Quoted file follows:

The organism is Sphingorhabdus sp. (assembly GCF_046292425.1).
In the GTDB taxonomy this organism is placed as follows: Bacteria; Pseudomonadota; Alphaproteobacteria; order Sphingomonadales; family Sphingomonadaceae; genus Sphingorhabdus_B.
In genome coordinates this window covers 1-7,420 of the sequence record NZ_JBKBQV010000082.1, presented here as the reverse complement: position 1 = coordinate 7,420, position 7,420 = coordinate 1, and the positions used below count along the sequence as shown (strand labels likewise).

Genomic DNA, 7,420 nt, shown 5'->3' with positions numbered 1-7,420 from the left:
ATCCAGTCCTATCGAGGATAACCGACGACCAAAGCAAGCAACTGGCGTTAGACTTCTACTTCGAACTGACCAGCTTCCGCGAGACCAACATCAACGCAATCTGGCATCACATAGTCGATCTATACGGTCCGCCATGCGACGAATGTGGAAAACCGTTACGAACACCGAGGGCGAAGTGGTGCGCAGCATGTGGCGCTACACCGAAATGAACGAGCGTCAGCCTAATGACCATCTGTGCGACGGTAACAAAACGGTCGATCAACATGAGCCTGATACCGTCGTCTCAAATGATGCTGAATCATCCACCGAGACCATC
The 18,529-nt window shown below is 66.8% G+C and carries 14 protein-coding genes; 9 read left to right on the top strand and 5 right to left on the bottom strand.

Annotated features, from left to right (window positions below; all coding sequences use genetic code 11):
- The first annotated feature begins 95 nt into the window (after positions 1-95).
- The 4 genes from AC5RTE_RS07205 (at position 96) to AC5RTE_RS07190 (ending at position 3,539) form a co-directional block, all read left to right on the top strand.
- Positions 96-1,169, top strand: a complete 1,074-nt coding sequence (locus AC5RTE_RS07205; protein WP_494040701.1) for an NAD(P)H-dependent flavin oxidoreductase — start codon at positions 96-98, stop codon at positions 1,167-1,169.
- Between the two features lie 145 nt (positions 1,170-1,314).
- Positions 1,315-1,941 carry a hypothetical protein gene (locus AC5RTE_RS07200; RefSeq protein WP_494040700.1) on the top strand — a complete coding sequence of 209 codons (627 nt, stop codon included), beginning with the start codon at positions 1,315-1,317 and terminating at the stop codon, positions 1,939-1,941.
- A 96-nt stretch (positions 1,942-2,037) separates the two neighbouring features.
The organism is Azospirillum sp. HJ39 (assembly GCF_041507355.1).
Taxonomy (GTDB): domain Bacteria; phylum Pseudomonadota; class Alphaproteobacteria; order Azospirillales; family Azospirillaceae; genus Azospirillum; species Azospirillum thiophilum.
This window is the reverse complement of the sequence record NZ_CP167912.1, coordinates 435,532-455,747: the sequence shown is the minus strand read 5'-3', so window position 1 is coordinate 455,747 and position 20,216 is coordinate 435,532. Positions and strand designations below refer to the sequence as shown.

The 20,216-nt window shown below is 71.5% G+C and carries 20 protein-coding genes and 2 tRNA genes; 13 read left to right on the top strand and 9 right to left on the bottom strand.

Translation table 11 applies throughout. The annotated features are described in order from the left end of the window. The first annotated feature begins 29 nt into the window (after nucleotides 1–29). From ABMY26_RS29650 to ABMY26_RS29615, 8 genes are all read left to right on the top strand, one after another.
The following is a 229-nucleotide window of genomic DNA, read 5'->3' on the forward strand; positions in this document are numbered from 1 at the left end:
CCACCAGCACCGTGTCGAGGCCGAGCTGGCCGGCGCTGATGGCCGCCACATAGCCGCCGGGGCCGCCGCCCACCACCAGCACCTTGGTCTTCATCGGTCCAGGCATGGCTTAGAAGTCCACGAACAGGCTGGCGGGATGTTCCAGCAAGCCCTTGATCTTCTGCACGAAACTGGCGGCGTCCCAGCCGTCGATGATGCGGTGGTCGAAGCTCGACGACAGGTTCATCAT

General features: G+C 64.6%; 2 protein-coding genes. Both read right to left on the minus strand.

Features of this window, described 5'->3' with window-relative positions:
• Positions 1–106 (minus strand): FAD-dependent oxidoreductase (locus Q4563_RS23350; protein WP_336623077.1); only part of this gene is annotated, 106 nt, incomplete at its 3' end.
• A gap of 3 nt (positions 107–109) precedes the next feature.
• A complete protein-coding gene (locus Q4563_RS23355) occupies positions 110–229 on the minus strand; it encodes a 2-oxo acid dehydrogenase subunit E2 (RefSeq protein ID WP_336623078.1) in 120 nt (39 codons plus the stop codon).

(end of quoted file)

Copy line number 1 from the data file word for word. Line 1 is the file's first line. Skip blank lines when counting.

The organism is Sphingorhabdus sp. (assembly GCF_046292425.1).